Laval-based startup Dispersa has raised $3 million to support the growth of surfactants that are biodegradable, non-toxic and not derived from petroleum or palm oil.
Surfactants are the chemicals used in soaps, dish detergents, shampoos and cleaners that break up oil molecules to allow for easy clean-up.
But surfactants can present environmental concerns, including being sourced from fossil fuels, or palm oil that is harvested from farms created by clear-cutting rainforests. They are also harmful if consumed, and take a long time to break down in nature.
Dispersa was founded in 2019 by entrepreneur and scientist Nivatha Balendra, who sought a greener solution to oil contamination after the Lac-Mégantic train derailment in Quebec which killed 47 people and contaminated the local environment with hydrocarbons.
Balendra made a breakthrough in her research at L’Institut national de la recherche scientifique in Quebec City when she came across bacteria that produce biosurfactants. Her company has created an alternative biosurfactant made from waste feedstock that works to solve these concerns, while being part of a circular approach.
In a press release, Dispersa says it has raised half of the $3 million from grants and half via venture capital.
Other participants through the Circular Economy Fund include RECYC-Quebec, Natural Products Canada, Next Generation Manufacturing Canada, IRAP, GreenShoots, Coralus, and the Atlantic Canada Opportunities Agency.
In the release, Jennifer Fuccillo, investment associate at Invest Nova Scotia, said her organization is “proud to lead Dispersa's first equity raise alongside a national group of mission-driven investors. We look forward to working with this trailblazing company in scaling their technology and establishing themselves as a competitive leader in the global biosurfactant space."
With the money, Dispersa says it will continue its growth and scale-up.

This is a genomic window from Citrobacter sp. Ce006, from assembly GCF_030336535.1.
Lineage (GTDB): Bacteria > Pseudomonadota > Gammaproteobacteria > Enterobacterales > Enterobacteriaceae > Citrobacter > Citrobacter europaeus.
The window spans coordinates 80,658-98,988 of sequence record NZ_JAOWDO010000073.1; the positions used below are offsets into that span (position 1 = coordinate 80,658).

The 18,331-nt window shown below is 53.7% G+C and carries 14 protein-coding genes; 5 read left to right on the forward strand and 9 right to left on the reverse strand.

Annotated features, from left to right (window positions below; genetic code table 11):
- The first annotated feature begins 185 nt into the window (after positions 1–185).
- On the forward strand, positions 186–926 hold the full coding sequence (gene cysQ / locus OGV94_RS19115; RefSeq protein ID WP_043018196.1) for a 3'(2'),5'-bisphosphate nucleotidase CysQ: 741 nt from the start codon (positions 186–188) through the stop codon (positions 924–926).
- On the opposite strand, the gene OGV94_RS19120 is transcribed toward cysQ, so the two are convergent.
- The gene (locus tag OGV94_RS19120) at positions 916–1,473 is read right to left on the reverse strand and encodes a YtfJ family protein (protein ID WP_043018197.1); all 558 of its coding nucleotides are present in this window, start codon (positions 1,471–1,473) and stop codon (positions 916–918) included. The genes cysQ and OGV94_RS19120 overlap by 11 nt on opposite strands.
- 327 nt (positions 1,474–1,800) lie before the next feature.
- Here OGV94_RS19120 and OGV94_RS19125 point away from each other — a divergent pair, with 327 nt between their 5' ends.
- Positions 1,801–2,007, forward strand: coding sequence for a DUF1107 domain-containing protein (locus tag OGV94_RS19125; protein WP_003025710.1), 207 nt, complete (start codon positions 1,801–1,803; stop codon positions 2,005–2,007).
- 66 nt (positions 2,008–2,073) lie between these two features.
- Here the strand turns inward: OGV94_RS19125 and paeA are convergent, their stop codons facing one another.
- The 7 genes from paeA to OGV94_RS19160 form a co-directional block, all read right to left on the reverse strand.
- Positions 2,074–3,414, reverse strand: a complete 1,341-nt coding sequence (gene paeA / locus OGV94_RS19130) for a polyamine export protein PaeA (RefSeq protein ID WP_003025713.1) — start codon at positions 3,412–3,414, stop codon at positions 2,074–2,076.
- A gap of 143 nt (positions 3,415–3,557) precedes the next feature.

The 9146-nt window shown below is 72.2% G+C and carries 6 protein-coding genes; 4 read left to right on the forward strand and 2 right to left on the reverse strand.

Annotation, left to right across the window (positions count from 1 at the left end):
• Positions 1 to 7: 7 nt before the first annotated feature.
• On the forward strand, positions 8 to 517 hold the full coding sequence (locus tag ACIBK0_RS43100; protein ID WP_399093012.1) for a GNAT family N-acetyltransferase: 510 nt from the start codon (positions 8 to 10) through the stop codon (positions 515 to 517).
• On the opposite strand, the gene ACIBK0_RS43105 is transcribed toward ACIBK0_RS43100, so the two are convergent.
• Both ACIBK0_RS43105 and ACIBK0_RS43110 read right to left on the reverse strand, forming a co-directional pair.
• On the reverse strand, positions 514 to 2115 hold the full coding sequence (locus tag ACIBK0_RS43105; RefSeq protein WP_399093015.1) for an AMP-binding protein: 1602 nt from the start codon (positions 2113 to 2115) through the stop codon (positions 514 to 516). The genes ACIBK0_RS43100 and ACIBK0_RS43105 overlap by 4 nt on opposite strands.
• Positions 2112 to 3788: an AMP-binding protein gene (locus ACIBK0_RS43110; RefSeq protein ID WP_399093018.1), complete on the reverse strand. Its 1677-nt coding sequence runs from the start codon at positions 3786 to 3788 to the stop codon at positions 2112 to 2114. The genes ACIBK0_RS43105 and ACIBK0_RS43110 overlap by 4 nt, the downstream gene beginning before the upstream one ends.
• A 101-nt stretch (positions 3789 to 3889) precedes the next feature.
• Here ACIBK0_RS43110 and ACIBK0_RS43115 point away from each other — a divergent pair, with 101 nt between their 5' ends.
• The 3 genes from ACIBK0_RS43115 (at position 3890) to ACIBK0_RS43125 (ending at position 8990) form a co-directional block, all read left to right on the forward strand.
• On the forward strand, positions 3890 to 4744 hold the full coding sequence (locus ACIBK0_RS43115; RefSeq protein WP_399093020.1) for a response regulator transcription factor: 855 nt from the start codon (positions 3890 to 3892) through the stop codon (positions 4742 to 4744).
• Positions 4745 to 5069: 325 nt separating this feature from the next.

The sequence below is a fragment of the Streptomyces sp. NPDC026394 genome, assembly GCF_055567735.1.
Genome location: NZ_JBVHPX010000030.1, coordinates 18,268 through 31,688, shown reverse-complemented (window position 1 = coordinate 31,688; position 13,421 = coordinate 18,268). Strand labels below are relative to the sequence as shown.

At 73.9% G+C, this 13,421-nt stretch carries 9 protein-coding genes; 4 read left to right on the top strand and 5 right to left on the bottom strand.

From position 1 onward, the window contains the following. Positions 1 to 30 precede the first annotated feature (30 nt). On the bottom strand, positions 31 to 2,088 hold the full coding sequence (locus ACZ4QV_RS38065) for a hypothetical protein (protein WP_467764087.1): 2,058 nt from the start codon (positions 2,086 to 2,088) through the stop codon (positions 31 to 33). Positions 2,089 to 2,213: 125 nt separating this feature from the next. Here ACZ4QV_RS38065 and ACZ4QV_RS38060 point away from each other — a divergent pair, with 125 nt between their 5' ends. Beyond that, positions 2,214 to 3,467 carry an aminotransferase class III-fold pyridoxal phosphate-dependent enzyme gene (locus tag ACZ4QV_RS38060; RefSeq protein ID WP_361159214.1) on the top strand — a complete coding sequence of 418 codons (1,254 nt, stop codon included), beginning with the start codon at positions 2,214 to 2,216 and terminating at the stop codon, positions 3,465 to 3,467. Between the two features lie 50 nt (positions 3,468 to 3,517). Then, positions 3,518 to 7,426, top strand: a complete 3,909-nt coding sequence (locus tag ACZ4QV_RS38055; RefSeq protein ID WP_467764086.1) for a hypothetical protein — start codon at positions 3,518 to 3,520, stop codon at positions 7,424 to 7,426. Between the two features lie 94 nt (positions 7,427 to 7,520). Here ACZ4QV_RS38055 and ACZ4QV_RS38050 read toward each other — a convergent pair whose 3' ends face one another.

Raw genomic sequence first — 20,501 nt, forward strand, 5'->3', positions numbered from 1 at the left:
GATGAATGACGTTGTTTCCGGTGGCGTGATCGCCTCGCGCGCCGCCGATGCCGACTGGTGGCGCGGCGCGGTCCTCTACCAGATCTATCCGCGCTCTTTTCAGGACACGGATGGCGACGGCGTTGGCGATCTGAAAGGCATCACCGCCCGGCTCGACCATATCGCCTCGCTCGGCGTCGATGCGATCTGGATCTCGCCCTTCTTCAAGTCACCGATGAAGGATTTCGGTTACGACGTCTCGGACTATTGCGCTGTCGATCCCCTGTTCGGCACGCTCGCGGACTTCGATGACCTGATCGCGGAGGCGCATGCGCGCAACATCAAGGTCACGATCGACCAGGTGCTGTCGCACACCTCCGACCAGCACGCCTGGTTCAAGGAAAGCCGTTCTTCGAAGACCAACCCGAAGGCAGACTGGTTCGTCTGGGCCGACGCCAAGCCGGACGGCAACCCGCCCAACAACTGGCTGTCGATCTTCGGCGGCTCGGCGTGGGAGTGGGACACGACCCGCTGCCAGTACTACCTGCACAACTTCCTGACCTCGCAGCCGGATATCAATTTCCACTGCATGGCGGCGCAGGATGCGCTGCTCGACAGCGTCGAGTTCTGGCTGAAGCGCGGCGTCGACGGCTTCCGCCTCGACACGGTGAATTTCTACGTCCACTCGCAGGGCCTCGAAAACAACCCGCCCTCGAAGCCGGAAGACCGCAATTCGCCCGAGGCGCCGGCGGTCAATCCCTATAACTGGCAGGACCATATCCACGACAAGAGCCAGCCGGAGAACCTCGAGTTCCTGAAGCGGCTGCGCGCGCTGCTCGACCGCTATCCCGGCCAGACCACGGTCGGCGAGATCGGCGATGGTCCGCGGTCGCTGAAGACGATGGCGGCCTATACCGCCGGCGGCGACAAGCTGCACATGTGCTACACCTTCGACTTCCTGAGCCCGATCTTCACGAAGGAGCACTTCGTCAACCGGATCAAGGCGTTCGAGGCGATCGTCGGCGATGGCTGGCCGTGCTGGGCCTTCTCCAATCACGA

In the release, Dispersa also notes that surfactants can pollute water streams as they degrade. It names components like sulfates which, at high concentrations, can impact human health.
A 2021 article review published in Environmental Science and Pollution Research outlined various ways surfactants can harm humans, such as "long-term metabolic effects and disruption of the human endocrine”, as well as eye and respiratory problems.
In nature, fossil or palm oil-based surfactants have been found to cause deteriorating water quality and negatively impact flora and fauna. The company says it offers an environmentally-friendly alternative.
Dispera’s surfactant is named PuraSurf. It is a biosurfactant, made as a by-product of bacteria-fed food waste like oils and sugars in a fermentation process Dispersa calls BioEterna.
PuraSurf comes in two forms. The first is for detergents and cleaners, the second for personal care products. It is also biodegradable, the company says, thus lingering for a shorter time in nature.
“With this pre-seed round of investment, Dispersa is poised to address the growing market demand for natural biosurfactants in consumer products,” Balendra stated in the release. “Our goal is to ensure that sustainability is not compromised by affordability. This investment will allow us to do exactly that as we scale towards commercialization."